IMF says UK set for highest growth in the G7 but warns on inflation

Could inflation wreck the recovery? IMF says UK is on track for highest economic growth in the G7 this year despite trimming forecast to 6.8% – but warns of ‘great uncertainty’ over the risk of spiralling price rises

  • The IMF has produced latest estimates for economic growth around the world
  • The UK is expected to be fastest-growing among wealthy G7 countries this year
  • But the IMF is warning of ‘great uncertainty’ over the future course of inflation   

The UK is still on track to have the fastest growth in the G7 this year – but is exposed to the risk of spiralling inflation.

The IMF now expects Britain to grow by 6.8 per cent in 2021, trimmed slightly from the 7 per cent it predicted in July.

That is ahead of France, which is set to grow 6.3 per cent and the US on 6 per cent – although they sustained a smaller hit from the pandemic.

The UK is also forecast to turn in 5 per cent growth next year, 0.2 per cent higher than previously suggested by the organisation, despite signs of a slowdown over recent months.

However, the latest World Economic Outlook warns there is ‘great uncertainty’ about the situation, with inflation fears on the rise.

It points to Britain and the US as economies that are particularly vulnerable to a cycle of rising prices.

The IMF report said that problems ‘could materialise if pandemic-induced supply-demand mismatches continue longer than expected’.

The IMF now expects Britain to grow by 6.8 per cent in 2021, trimmed slightly from the 7 per cent it predicted in July

The IMF pointed to the success of the UK’s vaccine drive as it gave the latest growth estimates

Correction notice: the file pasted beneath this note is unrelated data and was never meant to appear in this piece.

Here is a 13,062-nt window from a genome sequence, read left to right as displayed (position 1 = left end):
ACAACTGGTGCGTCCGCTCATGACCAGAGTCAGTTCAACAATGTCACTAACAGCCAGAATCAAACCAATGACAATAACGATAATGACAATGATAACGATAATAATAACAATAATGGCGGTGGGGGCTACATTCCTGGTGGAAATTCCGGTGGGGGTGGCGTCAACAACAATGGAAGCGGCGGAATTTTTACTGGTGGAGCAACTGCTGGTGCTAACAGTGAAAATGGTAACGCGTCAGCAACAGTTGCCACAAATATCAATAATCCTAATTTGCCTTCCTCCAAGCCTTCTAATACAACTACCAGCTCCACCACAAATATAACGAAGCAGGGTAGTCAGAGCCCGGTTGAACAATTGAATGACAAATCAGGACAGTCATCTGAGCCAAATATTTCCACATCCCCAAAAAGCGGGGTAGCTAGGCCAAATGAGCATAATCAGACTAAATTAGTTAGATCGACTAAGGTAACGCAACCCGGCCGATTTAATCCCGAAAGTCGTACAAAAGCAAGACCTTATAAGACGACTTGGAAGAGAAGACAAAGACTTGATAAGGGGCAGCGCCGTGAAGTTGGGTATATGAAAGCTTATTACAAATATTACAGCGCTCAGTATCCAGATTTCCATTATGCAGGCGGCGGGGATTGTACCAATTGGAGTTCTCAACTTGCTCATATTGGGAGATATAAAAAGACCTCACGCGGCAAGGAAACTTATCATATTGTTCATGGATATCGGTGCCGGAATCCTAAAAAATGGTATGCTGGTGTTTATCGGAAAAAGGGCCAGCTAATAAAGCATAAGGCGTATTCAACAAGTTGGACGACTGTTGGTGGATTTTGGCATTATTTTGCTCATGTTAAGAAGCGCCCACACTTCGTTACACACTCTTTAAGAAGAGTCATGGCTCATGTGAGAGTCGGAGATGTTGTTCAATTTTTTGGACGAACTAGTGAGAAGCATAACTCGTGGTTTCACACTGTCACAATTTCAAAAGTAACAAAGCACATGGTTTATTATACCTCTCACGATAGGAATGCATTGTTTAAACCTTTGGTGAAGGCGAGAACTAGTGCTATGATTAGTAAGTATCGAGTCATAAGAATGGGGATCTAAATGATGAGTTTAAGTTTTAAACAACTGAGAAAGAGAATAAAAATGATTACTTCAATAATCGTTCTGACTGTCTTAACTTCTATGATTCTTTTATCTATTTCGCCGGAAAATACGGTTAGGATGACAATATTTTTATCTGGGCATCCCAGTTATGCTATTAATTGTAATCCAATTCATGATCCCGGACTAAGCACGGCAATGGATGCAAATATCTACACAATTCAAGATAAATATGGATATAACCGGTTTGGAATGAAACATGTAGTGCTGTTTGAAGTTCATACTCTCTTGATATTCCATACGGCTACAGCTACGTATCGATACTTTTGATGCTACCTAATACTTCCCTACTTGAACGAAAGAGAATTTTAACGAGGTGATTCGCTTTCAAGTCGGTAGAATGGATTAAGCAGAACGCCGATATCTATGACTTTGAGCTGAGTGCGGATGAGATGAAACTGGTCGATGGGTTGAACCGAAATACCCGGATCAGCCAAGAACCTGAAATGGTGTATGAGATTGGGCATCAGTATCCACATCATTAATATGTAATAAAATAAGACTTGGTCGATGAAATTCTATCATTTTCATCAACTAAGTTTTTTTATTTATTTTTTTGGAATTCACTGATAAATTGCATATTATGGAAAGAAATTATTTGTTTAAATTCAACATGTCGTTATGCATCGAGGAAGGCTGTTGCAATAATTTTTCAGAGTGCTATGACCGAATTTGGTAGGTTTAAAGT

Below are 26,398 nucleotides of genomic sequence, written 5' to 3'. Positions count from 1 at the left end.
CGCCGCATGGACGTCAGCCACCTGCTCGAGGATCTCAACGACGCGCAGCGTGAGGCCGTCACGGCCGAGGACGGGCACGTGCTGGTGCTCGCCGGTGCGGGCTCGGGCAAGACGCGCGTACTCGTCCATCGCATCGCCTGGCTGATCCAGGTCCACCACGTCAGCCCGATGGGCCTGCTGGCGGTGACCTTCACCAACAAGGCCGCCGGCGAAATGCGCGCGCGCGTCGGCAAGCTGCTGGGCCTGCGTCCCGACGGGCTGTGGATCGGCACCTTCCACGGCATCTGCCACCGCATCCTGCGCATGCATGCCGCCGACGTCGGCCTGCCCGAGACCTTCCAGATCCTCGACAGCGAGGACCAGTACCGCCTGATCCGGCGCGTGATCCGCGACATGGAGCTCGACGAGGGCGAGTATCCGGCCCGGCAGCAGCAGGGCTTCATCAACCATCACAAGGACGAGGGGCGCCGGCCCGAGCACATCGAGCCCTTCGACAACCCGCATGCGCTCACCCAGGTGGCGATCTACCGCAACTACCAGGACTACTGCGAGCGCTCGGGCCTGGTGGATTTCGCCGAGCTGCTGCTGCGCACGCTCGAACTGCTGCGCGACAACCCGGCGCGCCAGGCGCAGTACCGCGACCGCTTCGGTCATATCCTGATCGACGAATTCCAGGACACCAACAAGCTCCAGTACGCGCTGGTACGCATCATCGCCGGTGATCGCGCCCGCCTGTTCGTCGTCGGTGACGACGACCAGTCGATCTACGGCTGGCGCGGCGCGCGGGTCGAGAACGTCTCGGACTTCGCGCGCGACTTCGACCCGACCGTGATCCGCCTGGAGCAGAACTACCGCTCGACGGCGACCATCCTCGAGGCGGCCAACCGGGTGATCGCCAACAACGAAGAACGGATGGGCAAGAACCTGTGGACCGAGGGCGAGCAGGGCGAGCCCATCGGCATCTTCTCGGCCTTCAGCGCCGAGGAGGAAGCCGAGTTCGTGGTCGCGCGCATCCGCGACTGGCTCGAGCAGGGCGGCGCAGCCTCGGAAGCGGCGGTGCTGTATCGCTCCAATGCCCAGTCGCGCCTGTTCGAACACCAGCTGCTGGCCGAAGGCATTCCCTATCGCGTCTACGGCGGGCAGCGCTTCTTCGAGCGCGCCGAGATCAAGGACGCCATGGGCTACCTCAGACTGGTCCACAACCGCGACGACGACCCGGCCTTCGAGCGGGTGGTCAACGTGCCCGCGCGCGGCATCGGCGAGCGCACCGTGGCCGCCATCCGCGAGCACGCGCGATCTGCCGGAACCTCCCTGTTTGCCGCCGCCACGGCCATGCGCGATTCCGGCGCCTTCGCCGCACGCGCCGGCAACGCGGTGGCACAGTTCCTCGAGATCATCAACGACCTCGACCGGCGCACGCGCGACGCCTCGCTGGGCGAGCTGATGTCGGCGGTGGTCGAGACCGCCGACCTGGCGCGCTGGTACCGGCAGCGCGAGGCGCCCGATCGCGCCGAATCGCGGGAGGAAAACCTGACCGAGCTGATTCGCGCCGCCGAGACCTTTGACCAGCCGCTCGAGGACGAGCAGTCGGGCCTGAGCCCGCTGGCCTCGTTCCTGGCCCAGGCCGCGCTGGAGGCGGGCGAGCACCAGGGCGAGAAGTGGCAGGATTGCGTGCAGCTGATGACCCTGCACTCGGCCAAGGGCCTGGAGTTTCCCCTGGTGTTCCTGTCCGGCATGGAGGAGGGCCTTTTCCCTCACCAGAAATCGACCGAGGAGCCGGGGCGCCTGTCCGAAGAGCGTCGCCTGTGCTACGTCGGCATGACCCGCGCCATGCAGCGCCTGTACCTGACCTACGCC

That would lead to ‘more sustained price pressures and rising inflation expectations’, forcing ‘faster-than-anticipated’ rises in interest rates.

Job vacancies hit another record high amid labour shortages 

Job vacancies hit another record high of 1.2million last month amid post-pandemic labour shortages.

The number of posts available spiked again despite unemployment continuing to fall – down 0.4 per cent in the latest quarter to August.

The number on payrolls also rose by 207,000 in September to its highest ever level of 29.2million.  

The latest figures from the Office for National Statistics underline the pressure on the labour market amid the coronavirus recovery.

It will also fuel concerns about inflation, with average wage rises thought to be running at between 4.1 per cent and 5.6 per cent – even accounting for the warping effects of the pandemic and furlough.

In contrast the headline CPI rate of inflation was 3.2 per cent in August, although there are fears it will soon top 4 per cent and potentially go even higher. 

‘Monetary policy will need to walk a fine line between tackling inflation and financial risks and supporting the economic recovery,’ the IMF said. 

‘We project, amid high uncertainty, that headline inflation will likely return to pre-pandemic levels by mid-2022 for the group of advanced economies and emerging and developing economies. 

‘There is, however, considerable heterogeneity across countries, with upside risks for some, such as the United States, the United Kingdom, and some emerging market and developing economies.’ 

The IMF said the global economy is set to grow 5.9 per cent this year and 4.9 per cent next year – a small adjustment of 0.1  percentage points lower than the previous figures. 

‘The downward revision for 2021 reflects a downgrade for advanced economies—in part due to supply disruptions – and for low-income developing countries, largely due to worsening pandemic dynamics,’ the report said. 

‘This is partially offset by stronger near-term prospects among some commodity-exporting emerging market and developing economies.’ 

Describing the potential inflation risks, the report said: ‘The aftershocks from the upheaval of 2020 and the prospect of renewed restrictions to slow virus transmission could translate into more persistent supply disruptions. 

‘Faced with continued rising demand, firms may increase prices and workers may bid up wages more broadly than has occurred so far. 

‘More generally, should households, businesses, and investors begin anticipating that price pressures from pent-up demand and the many factors outlined above will persist, there is a risk that medium-term inflation expectations could drift upward and lead to a self-fulfilling further rise in prices.’ 

Inflation pressures have been underlined by separate ONS figures today showing the number of job vacancies in July to September was a record high of 1,102,000

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